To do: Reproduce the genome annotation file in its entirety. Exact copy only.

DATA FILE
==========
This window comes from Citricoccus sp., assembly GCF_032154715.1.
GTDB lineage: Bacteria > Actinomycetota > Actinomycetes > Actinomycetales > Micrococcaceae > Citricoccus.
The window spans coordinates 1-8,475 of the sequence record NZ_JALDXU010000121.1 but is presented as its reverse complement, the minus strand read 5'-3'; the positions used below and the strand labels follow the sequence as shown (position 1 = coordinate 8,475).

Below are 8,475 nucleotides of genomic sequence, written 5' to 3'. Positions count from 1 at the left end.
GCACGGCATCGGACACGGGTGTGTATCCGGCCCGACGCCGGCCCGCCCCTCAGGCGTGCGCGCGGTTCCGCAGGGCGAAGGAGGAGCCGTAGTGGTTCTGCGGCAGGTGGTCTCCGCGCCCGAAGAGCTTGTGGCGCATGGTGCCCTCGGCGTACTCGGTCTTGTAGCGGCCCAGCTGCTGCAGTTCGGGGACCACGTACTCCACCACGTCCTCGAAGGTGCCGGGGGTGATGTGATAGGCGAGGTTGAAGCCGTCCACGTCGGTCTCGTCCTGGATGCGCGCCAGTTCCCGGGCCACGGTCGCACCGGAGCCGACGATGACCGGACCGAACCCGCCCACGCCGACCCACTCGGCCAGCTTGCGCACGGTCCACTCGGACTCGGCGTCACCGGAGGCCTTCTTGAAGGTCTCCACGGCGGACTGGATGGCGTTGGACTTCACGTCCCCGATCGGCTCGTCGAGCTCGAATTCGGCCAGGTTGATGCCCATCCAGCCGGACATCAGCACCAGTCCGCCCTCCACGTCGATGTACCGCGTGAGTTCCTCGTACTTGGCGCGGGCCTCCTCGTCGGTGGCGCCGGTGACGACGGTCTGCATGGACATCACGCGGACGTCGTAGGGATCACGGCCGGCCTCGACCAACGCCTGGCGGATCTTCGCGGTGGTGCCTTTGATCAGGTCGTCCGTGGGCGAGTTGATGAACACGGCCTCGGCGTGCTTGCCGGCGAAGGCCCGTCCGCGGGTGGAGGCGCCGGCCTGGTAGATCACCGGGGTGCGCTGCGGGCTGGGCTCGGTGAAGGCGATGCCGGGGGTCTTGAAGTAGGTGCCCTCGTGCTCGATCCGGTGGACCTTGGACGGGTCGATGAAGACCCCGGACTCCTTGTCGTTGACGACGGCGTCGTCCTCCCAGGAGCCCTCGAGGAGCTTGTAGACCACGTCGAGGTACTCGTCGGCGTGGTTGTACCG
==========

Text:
This window comes from Citricoccus sp., assembly GCF_032154715.1.
GTDB lineage: Bacteria > Actinomycetota > Actinomycetes > Actinomycetales > Micrococcaceae > Citricoccus.
The window spans coordinates 1-8,475 of the sequence record NZ_JALDXU010000121.1 but is presented as its reverse complement, the minus strand read 5'-3'; the positions used below and the strand labels follow the sequence as shown (position 1 = coordinate 8,475).

Below are 8,475 nucleotides of genomic sequence, written 5' to 3'. Positions count from 1 at the left end.
GCACGGCATCGGACACGGGTGTGTATCCGGCCCGACGCCGGCCCGCCCCTCAGGCGTGCGCGCGGTTCCGCAGGGCGAAGGAGGAGCCGTAGTGGTTCTGCGGCAGGTGGTCTCCGCGCCCGAAGAGCTTGTGGCGCATGGTGCCCTCGGCGTACTCGGTCTTGTAGCGGCCCAGCTGCTGCAGTTCGGGGACCACGTACTCCACCACGTCCTCGAAGGTGCCGGGGGTGATGTGATAGGCGAGGTTGAAGCCGTCCACGTCGGTCTCGTCCTGGATGCGCGCCAGTTCCCGGGCCACGGTCGCACCGGAGCCGACGATGACCGGACCGAACCCGCCCACGCCGACCCACTCGGCCAGCTTGCGCACGGTCCACTCGGACTCGGCGTCACCGGAGGCCTTCTTGAAGGTCTCCACGGCGGACTGGATGGCGTTGGACTTCACGTCCCCGATCGGCTCGTCGAGCTCGAATTCGGCCAGGTTGATGCCCATCCAGCCGGACATCAGCACCAGTCCGCCCTCCACGTCGATGTACCGCGTGAGTTCCTCGTACTTGGCGCGGGCCTCCTCGTCGGTGGCGCCGGTGACGACGGTCTGCATGGACATCACGCGGACGTCGTAGGGATCACGGCCGGCCTCGACCAACGCCTGGCGGATCTTCGCGGTGGTGCCTTTGATCAGGTCGTCCGTGGGCGAGTTGATGAACACGGCCTCGGCGTGCTTGCCGGCGAAGGCCCGTCCGCGGGTGGAGGCGCCGGCCTGGTAGATCACCGGGGTGCGCTGCGGGCTGGGCTCGGTGAAGGCGATGCCGGGGGTCTTGAAGTAGGTGCCCTCGTGCTCGATCCGGTGGACCTTGGACGGGTCGATGAAGACCCCGGACTCCTTGTCGTTGACGACGGCGTCGTCCTCCCAGGAGCCCTCGAGGAGCTTGTAGACCACGTCGAGGTACTCGTCGGCGTGGTTGTACCG